- A watchdog group, Tri-Valley CAREs, argues that the NIF should be regulated before it releases more radioactive particles like tritium into the environment. The Department of Energy says that radioactive releases have been below the EPA's safety limits, but Tri-Valley CAREs is concerned about the effects of radioactive materials accumulating around Livermore, CA. [url]
- To discover more stuff on alternative energy, check out what's currently floating around the StumbleUpon universe. [url]
by Mike Masnick
Tue, May 1st 2012 3:52pm
from the they-should-just-ask-adam-sandler dept
The lawsuit is being fought by a group, SOS Racisme, which claims to "fight discrimination," but if that's the case, then one hopes that racism has all but been obliterated in France, since the group has moved on to fighting ridiculous cases like this one. All that Google autocomplete is showing is that a lot of people (potentially ignorant ones) have searched for these names, along with the keyword "jew" or "jewish" to determine if the individual is Jewish. The fact that users search for something and Google displays that isn't something Google should be liable for. Why blame Google for the actions of its users?
But, more to the point -- and I say this as someone who is Jewish -- what the hell is anti-semitic about doing such searches in the first place? I'm really at a complete loss to understand why this is so horrible. Yes, the reason behind the searches may be ignorance (and some of the results may point to pages that spread ignorance), but the group bringing the lawsuit seem to be suggesting that this is an absolutely horrible thing that people may be prompted to do searches on whether or not non-Jews are really Jews. The only way this story makes any sense is if all real racism and anti-semitism and other forms of ignorance and bigotry have all been eradicated in Europe. Assuming that's not actually the case, perhaps it's just one clueless group overreacting.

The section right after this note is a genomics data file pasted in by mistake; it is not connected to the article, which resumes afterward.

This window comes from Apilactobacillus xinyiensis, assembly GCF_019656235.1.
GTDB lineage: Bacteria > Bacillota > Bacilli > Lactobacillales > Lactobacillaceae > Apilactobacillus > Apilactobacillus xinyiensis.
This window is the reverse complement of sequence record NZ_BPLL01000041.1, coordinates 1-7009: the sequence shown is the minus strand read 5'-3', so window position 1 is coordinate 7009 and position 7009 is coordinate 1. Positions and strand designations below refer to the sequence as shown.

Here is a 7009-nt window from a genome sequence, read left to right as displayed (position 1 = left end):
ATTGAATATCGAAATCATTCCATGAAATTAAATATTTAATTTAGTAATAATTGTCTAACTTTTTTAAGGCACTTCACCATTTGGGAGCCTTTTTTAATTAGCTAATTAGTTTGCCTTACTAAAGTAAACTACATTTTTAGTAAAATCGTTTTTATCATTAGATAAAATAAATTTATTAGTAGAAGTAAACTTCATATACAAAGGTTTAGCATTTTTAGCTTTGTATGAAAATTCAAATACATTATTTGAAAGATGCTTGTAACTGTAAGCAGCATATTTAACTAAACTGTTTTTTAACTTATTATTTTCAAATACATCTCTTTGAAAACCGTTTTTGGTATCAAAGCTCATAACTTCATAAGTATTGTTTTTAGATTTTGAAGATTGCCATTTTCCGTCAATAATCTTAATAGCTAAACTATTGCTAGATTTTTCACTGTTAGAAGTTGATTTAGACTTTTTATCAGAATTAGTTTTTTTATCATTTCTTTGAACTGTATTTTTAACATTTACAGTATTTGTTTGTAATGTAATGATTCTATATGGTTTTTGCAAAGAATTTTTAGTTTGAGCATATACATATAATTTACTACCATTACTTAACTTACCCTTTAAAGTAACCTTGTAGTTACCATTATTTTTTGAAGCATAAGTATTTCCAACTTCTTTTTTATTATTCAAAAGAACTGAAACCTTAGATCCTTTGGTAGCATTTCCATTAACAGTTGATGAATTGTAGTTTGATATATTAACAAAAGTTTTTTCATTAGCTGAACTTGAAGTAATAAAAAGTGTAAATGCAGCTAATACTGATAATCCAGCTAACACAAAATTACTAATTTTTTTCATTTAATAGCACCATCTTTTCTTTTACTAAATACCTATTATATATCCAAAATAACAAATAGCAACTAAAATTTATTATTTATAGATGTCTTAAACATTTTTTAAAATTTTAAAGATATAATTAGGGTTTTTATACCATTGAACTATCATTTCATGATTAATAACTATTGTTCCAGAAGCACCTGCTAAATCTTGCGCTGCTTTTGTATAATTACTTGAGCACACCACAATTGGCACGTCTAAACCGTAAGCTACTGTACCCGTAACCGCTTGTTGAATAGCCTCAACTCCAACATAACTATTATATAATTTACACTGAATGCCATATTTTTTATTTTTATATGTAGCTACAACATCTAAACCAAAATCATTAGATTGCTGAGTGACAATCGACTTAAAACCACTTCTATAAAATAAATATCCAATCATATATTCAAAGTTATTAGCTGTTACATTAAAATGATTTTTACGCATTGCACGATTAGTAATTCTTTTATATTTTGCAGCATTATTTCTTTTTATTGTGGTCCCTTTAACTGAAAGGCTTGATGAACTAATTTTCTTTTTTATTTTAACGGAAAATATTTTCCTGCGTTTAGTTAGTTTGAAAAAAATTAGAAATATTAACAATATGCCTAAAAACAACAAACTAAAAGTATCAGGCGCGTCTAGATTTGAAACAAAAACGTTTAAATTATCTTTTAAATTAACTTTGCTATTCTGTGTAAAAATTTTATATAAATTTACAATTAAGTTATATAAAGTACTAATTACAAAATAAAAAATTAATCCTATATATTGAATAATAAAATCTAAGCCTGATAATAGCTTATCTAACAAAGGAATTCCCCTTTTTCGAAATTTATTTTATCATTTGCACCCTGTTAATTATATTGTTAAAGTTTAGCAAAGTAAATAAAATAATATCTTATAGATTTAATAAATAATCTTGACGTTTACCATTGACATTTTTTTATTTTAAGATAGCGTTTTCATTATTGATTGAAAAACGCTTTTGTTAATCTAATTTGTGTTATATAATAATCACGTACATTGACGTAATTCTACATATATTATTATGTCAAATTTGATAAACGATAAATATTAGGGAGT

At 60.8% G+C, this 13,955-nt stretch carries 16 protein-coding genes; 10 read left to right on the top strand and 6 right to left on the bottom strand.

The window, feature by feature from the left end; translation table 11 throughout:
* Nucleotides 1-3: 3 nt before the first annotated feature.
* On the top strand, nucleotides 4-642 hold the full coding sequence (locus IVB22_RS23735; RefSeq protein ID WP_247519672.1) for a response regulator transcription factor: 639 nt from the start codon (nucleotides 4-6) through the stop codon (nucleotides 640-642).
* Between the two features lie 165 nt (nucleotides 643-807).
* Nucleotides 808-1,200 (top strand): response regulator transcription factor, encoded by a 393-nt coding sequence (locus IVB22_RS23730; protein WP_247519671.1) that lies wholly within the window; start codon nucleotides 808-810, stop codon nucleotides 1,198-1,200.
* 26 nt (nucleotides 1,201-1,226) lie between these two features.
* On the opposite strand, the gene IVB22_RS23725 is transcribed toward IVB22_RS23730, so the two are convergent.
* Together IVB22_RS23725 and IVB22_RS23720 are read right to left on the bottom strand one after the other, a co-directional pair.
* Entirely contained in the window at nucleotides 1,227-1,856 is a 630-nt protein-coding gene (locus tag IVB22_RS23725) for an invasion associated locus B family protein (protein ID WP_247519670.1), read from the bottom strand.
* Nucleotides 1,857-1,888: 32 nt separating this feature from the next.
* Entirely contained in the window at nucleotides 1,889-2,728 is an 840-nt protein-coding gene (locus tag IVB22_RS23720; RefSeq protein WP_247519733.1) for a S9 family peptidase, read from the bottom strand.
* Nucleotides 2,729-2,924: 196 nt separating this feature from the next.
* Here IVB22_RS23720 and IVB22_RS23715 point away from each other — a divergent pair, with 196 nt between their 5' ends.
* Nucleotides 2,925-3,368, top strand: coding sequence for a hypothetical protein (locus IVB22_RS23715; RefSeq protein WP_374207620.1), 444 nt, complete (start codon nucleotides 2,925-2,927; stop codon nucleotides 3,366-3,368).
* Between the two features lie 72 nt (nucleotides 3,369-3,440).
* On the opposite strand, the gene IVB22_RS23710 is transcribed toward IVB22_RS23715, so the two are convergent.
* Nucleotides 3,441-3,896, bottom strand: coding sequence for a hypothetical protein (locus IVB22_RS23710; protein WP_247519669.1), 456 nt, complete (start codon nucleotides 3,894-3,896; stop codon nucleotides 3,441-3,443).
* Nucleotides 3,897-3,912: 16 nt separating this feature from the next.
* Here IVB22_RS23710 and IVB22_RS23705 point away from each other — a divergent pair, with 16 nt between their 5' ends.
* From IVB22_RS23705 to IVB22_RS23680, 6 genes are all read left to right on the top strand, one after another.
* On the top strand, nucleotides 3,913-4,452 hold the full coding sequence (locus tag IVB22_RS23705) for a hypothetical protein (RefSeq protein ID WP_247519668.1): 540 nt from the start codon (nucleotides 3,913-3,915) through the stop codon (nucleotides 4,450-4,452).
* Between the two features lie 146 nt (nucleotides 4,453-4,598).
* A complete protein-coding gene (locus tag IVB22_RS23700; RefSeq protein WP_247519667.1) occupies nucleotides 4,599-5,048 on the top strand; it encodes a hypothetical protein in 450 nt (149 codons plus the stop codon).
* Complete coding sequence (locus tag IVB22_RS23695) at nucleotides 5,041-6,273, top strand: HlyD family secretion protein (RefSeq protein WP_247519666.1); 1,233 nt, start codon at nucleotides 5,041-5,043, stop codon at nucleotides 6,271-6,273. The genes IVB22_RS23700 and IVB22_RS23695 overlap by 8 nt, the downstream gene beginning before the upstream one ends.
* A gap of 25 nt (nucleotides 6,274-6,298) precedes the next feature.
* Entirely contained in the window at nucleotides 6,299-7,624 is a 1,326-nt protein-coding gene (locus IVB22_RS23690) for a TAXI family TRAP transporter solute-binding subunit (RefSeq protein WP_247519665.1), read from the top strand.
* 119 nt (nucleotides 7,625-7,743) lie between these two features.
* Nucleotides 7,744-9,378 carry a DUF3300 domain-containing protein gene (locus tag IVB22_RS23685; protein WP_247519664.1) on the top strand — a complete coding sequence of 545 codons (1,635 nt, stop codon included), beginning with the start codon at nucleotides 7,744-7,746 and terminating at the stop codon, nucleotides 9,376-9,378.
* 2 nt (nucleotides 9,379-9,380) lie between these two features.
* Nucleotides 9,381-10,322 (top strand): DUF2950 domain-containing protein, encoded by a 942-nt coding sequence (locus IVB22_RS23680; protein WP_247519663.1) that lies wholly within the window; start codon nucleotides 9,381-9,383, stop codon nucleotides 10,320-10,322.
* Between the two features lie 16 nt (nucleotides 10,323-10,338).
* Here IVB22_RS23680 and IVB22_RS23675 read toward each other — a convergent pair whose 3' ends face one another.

by Mike Masnick
Tue, May 1st 2012 2:40pm
from the unfortunate dept
I work for Grooveshark. Here is some information from the trenches:To be honest, when I saw the original filing mentioning this comment, I was pretty surprised that Universal would use it in the lawsuit. After all, it's an anonymous comment on a blog. It's pure hearsay, without any actual evidence that the commenter actually works at Grooveshark. It's completely useless as evidence.
We are assigned a predetermined ammount of weekly uploads to the system and get a small extra bonus if we manage to go above that (not easy).The assignments are assumed as direct orders from the top to the bottom, we don't just volunteer to "enhance" the Grooveshark database.
All search results are monitored and when something is tagged as "not available", it get's queued up to our lists for upload. You have to visualize the database in two general sections: "known" stuff and "undiscovered/indie/underground". The "known" stuff is taken care internally by uploads. Only for the "undiscovered" stuff are the users involved as explained in some posts above. Practically speaking, there is not much need for users to upload a major label album since we already take care of this on a daily basis.